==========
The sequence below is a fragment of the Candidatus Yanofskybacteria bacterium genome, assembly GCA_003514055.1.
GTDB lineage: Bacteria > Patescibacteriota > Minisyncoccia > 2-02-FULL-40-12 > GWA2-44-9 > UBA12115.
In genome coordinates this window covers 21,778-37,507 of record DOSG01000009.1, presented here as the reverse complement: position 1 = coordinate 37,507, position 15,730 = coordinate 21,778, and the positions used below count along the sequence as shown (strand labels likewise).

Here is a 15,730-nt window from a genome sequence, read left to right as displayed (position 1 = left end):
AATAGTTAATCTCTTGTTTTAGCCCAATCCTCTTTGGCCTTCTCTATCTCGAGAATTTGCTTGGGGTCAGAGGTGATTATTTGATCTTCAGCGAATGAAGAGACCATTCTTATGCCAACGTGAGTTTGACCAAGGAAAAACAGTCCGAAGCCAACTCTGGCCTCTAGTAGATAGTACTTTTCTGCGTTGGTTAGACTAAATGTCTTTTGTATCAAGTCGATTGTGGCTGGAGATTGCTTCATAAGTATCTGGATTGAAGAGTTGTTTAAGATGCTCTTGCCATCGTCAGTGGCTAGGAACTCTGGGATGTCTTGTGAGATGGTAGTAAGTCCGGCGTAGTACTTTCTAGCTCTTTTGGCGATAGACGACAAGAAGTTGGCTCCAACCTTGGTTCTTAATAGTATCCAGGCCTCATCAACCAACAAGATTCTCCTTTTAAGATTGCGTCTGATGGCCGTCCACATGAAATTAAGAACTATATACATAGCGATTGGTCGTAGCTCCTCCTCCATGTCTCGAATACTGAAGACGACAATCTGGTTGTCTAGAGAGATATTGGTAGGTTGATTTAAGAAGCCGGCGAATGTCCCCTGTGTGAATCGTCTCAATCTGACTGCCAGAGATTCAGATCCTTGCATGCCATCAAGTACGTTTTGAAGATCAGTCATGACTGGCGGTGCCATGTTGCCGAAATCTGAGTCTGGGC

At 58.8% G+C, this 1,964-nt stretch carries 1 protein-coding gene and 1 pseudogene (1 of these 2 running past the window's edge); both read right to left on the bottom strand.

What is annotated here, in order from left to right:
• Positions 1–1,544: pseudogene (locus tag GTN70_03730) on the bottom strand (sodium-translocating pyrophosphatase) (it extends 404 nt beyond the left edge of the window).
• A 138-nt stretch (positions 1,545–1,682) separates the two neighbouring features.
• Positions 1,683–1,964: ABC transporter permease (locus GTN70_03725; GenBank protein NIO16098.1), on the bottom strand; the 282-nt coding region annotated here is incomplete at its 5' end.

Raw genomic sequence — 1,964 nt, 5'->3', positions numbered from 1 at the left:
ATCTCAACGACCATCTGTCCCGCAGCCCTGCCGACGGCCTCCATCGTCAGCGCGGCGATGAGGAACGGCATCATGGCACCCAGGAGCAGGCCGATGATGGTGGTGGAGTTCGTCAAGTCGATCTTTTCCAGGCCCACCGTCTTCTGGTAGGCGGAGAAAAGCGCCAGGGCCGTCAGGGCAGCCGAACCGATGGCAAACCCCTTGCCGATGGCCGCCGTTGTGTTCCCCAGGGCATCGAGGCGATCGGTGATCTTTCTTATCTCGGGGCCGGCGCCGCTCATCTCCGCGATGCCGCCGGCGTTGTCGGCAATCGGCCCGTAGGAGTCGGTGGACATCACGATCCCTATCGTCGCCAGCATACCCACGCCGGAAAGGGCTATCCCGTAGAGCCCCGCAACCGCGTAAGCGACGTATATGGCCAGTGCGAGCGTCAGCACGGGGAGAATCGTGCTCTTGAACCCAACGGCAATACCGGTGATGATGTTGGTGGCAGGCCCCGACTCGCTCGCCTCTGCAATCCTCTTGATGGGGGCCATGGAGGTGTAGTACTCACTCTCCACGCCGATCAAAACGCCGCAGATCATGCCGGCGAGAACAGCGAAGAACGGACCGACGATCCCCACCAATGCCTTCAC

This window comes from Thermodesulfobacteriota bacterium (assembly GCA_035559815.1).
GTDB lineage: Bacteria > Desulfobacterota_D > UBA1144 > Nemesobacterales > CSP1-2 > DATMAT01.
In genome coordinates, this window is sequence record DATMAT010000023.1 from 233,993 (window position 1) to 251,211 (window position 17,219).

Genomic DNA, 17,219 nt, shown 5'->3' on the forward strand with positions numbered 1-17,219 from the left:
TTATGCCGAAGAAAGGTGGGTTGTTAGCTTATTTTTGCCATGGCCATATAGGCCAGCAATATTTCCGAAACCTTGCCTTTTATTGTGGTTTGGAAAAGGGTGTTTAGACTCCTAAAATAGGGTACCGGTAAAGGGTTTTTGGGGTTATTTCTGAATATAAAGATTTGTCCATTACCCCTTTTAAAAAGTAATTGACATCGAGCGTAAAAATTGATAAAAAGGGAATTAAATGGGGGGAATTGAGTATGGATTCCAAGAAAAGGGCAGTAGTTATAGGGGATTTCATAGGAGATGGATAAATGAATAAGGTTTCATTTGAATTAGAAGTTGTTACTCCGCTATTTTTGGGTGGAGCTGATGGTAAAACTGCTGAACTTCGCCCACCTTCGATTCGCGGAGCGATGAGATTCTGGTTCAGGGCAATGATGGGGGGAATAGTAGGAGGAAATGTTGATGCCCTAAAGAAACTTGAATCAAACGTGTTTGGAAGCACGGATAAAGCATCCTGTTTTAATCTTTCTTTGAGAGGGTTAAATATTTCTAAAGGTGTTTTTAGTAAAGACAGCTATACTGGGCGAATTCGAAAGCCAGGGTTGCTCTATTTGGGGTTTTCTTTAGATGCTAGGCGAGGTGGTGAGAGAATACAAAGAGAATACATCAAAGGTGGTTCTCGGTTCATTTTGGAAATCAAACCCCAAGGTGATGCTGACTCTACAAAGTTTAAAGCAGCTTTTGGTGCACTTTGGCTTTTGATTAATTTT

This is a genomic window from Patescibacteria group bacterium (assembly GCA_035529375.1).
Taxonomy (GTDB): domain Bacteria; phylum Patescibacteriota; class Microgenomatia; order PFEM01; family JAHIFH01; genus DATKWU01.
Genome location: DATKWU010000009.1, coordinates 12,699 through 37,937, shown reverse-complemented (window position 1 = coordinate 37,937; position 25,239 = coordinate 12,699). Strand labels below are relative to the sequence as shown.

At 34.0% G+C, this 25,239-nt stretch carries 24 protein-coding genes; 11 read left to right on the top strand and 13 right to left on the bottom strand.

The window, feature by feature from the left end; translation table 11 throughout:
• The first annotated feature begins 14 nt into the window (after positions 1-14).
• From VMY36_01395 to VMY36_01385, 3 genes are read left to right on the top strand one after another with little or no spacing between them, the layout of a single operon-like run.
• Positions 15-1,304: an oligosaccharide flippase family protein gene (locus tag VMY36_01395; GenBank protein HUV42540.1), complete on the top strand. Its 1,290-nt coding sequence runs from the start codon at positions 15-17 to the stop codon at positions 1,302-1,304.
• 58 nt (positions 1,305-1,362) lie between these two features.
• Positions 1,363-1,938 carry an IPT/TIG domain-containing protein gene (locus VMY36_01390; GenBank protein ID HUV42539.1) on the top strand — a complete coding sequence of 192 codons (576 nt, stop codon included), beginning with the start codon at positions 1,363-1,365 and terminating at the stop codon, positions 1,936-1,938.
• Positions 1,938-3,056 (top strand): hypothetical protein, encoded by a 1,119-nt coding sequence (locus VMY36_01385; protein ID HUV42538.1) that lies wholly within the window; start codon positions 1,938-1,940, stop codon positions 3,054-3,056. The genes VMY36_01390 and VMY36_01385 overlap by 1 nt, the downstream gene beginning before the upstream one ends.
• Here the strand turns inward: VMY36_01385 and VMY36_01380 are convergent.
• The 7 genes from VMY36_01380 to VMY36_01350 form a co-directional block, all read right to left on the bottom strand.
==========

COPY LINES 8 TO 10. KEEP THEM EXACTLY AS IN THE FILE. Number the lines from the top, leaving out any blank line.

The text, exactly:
• Positions 1–1,544: pseudogene (locus tag GTN70_03730) on the bottom strand (sodium-translocating pyrophosphatase) (it extends 404 nt beyond the left edge of the window).
• A 138-nt stretch (positions 1,545–1,682) separates the two neighbouring features.
• Positions 1,683–1,964: ABC transporter permease (locus GTN70_03725; GenBank protein NIO16098.1), on the bottom strand; the 282-nt coding region annotated here is incomplete at its 5' end.